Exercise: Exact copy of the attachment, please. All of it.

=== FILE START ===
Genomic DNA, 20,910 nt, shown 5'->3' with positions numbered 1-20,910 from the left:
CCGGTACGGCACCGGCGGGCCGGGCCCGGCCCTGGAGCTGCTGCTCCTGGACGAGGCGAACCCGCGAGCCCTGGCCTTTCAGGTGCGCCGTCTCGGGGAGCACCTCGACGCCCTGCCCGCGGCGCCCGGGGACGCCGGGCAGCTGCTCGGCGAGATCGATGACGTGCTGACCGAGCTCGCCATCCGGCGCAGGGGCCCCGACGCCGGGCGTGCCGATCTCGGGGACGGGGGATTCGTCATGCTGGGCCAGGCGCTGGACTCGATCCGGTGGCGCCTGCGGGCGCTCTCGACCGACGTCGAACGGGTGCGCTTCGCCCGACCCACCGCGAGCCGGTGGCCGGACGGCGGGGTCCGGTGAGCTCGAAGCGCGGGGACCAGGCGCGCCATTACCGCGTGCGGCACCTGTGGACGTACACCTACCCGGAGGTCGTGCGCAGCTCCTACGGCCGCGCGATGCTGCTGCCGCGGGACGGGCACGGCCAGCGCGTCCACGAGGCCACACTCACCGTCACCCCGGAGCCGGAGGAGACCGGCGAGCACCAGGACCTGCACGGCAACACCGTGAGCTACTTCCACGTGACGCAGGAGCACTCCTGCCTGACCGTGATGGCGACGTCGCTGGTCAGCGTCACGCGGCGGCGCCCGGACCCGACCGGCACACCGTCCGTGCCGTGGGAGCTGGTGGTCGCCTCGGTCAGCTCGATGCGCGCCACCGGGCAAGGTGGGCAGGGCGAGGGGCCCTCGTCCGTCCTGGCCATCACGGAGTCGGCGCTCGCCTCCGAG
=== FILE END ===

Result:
Genomic DNA, 20,910 nt, shown 5'->3' with positions numbered 1-20,910 from the left:
CCGGTACGGCACCGGCGGGCCGGGCCCGGCCCTGGAGCTGCTGCTCCTGGACGAGGCGAACCCGCGAGCCCTGGCCTTTCAGGTGCGCCGTCTCGGGGAGCACCTCGACGCCCTGCCCGCGGCGCCCGGGGACGCCGGGCAGCTGCTCGGCGAGATCGATGACGTGCTGACCGAGCTCGCCATCCGGCGCAGGGGCCCCGACGCCGGGCGTGCCGATCTCGGGGACGGGGGATTCGTCATGCTGGGCCAGGCGCTGGACTCGATCCGGTGGCGCCTGCGGGCGCTCTCGACCGACGTCGAACGGGTGCGCTTCGCCCGACCCACCGCGAGCCGGTGGCCGGACGGCGGGGTCCGGTGAGCTCGAAGCGCGGGGACCAGGCGCGCCATTACCGCGTGCGGCACCTGTGGACGTACACCTACCCGGAGGTCGTGCGCAGCTCCTACGGCCGCGCGATGCTGCTGCCGCGGGACGGGCACGGCCAGCGCGTCCACGAGGCCACACTCACCGTCACCCCGGAGCCGGAGGAGACCGGCGAGCACCAGGACCTGCACGGCAACACCGTGAGCTACTTCCACGTGACGCAGGAGCACTCCTGCCTGACCGTGATGGCGACGTCGCTGGTCAGCGTCACGCGGCGGCGCCCGGACCCGACCGGCACACCGTCCGTGCCGTGGGAGCTGGTGGTCGCCTCGGTCAGCTCGATGCGCGCCACCGGGCAAGGTGGGCAGGGCGAGGGGCCCTCGTCCGTCCTGGCCATCACGGAGTCGGCGCTCGCCTCCGAG